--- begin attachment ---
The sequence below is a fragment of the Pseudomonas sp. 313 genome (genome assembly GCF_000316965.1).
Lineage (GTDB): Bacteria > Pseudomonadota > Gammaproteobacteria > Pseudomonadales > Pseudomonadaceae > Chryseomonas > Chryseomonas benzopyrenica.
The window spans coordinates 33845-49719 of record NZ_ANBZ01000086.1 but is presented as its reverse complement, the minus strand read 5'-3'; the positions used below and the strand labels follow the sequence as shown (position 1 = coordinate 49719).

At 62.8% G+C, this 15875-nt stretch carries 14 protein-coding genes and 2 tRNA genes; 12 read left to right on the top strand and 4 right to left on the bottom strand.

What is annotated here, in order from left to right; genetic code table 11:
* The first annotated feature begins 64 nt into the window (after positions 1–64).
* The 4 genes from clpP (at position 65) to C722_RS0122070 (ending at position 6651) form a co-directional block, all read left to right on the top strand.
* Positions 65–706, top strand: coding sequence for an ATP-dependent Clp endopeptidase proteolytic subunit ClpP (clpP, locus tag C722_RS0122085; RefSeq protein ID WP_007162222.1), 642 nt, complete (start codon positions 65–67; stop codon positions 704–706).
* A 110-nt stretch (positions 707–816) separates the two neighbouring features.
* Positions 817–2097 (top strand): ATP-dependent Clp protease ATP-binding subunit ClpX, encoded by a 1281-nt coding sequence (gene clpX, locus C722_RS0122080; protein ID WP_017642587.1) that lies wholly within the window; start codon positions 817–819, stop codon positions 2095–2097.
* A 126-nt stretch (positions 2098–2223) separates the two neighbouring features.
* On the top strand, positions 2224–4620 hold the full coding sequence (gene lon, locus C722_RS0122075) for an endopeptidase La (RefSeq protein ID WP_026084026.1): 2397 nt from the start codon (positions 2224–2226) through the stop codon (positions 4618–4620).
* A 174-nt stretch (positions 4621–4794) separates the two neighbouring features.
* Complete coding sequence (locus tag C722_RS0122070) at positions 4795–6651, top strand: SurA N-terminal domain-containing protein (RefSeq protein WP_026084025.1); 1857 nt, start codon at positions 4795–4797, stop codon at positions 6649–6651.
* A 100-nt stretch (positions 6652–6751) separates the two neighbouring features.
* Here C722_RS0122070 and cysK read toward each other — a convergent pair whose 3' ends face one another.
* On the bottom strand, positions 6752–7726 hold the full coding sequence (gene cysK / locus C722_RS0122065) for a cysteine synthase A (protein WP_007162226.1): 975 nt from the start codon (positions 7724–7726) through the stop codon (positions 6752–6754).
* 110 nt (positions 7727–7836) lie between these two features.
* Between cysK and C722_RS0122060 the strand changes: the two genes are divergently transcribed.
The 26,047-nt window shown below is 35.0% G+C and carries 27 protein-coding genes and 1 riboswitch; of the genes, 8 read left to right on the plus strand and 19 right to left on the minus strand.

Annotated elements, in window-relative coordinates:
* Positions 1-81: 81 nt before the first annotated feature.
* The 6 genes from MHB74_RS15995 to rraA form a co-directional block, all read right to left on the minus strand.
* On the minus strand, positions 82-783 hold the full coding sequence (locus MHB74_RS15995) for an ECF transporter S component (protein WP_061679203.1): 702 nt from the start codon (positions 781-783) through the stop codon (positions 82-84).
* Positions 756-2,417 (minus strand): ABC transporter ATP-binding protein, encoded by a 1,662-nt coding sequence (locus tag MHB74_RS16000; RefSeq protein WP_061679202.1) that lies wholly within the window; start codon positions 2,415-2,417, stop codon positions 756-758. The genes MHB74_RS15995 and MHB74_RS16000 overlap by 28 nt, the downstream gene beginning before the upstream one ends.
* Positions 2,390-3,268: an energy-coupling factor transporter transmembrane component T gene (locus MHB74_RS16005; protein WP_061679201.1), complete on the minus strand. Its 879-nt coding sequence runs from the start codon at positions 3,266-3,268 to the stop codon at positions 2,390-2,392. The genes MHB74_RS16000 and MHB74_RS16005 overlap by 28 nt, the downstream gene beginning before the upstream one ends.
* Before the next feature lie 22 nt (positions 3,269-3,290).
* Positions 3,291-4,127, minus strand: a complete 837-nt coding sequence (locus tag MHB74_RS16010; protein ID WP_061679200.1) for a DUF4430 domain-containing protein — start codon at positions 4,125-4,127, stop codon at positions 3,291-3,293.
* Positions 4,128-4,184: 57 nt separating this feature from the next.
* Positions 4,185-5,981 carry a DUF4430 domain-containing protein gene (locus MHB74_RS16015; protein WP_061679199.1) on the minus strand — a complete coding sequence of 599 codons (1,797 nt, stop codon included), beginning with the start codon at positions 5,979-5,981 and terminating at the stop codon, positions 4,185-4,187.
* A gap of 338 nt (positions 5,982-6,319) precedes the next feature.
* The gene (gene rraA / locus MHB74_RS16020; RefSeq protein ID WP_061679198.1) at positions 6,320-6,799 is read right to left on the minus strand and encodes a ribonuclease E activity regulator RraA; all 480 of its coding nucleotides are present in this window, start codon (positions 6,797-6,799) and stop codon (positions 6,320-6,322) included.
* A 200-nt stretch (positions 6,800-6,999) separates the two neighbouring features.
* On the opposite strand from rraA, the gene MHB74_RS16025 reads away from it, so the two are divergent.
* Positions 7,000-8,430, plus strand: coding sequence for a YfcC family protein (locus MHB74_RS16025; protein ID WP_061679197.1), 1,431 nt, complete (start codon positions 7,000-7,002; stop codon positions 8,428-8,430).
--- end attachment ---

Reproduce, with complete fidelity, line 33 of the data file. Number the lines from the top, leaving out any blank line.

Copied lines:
* A 200-nt stretch (positions 6,800-6,999) separates the two neighbouring features.